62 An example of an empowerment-based intervention (Lugo, 1996)
Lugo (1996) draws attention to the fact that the programme was externally imposed, as an alternative model for providing state- mandated case management for at-risk pregnant women.

63 Criticisms of the self-empowerment approach
it is assumed that rational choices are healthy choices; strong reliance upon simulation; inadequate concept of power.

The aim of collective action is to improve health by addressing socio-economic and environmental causes of ill health within the community. Thus, this approach recognises the close relationship between individual health and its social and material contexts, which consequently become the target for change. Individuals. act collectively in order to change their environment rather than themselves.

For example, in one German city, the community group identified weight as a health problem in the community and decided to approach butchers in the city with the request to develop a new low-fat sausage (Conner, 1994).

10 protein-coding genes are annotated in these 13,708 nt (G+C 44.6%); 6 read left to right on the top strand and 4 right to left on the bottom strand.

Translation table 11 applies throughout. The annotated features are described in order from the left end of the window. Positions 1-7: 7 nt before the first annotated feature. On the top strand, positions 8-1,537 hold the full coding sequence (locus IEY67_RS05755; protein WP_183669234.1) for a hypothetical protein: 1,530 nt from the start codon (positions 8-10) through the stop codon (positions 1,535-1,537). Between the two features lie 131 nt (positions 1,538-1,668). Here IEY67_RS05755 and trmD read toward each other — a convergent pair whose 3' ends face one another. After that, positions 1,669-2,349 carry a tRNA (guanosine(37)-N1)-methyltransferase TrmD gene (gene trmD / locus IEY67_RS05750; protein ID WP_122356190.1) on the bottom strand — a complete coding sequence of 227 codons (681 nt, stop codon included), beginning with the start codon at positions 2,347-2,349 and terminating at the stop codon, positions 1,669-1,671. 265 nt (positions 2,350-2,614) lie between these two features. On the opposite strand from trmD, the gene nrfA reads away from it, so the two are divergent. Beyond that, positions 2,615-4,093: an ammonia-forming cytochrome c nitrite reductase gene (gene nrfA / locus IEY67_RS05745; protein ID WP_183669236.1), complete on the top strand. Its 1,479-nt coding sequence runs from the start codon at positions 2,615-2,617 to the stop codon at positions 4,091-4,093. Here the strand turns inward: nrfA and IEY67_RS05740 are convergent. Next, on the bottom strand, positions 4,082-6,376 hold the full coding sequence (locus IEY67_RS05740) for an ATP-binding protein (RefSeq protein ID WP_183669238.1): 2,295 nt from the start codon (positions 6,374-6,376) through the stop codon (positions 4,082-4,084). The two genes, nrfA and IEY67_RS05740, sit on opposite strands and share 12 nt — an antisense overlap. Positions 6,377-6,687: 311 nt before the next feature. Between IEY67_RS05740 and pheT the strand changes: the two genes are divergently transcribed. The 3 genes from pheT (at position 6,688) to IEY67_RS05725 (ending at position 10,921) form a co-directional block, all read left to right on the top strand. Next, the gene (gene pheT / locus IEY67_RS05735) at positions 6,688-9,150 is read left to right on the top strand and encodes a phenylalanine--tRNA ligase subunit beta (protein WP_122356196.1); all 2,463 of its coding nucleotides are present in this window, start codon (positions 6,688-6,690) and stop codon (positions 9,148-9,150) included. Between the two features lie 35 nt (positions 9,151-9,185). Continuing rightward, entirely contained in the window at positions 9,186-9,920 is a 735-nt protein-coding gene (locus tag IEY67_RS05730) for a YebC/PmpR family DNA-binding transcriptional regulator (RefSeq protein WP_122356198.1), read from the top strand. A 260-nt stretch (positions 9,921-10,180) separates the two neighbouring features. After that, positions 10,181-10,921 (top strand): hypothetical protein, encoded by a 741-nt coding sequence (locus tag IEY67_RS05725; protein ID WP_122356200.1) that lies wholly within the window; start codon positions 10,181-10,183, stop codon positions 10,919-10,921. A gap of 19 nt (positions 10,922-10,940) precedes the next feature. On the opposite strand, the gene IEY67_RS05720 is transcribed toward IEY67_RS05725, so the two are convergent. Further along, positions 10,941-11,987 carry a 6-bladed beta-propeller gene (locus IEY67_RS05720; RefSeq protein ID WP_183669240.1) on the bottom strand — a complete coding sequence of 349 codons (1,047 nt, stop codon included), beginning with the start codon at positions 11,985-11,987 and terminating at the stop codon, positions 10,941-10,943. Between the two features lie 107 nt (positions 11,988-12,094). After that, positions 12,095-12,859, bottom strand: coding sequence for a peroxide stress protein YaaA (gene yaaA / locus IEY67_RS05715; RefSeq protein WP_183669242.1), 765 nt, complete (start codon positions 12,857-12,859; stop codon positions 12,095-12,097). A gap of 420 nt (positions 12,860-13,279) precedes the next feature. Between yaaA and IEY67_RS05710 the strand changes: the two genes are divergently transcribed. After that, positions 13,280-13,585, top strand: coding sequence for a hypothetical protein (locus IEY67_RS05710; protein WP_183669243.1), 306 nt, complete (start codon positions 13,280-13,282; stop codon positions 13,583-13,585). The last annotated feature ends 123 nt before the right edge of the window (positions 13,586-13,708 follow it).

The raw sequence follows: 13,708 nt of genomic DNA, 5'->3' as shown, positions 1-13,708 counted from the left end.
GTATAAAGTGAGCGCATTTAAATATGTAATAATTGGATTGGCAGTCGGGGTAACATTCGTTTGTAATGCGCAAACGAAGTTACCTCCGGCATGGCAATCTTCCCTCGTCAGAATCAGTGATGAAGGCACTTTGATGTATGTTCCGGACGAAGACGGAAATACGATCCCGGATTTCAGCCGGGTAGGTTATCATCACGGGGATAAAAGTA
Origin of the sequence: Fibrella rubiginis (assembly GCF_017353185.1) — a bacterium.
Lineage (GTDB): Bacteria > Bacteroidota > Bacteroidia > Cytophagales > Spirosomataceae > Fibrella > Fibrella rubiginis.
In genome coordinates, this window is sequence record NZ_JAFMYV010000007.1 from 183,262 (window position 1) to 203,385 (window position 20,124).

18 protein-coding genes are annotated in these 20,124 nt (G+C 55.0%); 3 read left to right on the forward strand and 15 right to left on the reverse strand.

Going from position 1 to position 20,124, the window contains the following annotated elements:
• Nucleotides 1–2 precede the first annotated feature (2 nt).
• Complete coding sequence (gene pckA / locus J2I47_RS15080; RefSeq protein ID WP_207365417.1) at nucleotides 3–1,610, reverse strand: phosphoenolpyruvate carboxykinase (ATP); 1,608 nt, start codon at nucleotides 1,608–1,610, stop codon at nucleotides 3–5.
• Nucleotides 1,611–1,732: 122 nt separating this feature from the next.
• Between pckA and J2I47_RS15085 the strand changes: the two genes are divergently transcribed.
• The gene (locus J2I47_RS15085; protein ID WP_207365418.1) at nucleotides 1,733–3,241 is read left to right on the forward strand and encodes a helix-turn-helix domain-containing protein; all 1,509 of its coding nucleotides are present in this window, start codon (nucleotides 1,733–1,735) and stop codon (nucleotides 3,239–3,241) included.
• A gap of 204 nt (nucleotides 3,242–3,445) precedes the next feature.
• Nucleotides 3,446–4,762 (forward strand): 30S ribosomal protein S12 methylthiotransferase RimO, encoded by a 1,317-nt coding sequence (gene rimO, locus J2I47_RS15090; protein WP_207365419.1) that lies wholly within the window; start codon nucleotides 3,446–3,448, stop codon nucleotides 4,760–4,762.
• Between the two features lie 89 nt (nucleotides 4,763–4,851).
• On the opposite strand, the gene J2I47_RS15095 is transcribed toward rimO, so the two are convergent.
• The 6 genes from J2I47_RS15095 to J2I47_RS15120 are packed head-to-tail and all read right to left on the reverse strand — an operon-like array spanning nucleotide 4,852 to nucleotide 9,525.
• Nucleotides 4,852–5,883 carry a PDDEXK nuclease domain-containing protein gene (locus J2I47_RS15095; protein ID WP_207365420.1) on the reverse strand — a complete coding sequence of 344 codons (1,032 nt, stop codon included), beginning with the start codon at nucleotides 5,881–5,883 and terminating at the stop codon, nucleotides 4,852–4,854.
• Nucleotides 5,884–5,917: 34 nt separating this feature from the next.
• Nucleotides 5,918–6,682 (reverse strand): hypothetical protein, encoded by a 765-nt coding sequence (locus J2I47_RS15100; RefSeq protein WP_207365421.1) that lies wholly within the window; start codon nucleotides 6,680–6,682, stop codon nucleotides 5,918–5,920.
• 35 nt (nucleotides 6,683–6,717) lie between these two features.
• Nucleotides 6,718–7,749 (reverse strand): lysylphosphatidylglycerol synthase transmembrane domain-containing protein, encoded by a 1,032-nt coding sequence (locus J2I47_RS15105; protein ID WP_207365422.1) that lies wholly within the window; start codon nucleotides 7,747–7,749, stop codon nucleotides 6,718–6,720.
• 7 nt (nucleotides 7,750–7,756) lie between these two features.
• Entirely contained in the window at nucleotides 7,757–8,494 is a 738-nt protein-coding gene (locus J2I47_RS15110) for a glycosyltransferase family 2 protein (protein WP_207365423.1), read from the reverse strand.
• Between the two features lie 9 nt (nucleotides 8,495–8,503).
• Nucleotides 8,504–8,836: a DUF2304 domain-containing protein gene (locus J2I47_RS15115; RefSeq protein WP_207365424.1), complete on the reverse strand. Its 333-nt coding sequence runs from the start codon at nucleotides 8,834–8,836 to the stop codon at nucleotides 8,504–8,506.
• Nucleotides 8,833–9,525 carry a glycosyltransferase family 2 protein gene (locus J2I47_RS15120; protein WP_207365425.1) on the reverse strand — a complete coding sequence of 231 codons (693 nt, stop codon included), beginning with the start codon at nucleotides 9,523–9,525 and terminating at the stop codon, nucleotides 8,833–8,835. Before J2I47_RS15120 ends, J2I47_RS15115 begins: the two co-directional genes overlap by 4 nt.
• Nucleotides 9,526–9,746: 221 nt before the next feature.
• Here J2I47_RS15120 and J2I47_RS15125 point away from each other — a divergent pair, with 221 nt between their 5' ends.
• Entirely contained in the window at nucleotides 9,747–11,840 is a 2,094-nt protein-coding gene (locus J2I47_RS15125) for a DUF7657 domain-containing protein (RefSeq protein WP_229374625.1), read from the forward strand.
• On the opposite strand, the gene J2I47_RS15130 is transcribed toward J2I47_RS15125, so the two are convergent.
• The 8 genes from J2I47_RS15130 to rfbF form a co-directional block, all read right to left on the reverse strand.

In addition, the Healthy Cities Project aims to develop new ideas in public health. For example, research into the impact of poor housing on health (Hunt, 1993) found that levels of mould in the air had a direct and independent effect upon the health of children living in the dwellings. This study's findings were used to campaign for changes in housing conditions.

67 Collective action as community empowerment
Outreach health education with intravenous drug using communities at risk of HIV infection provides a good example of the collective action approach. Community outreach strategies aim to achieve subcultural change among target constituencies.

68 Collective action as community empowerment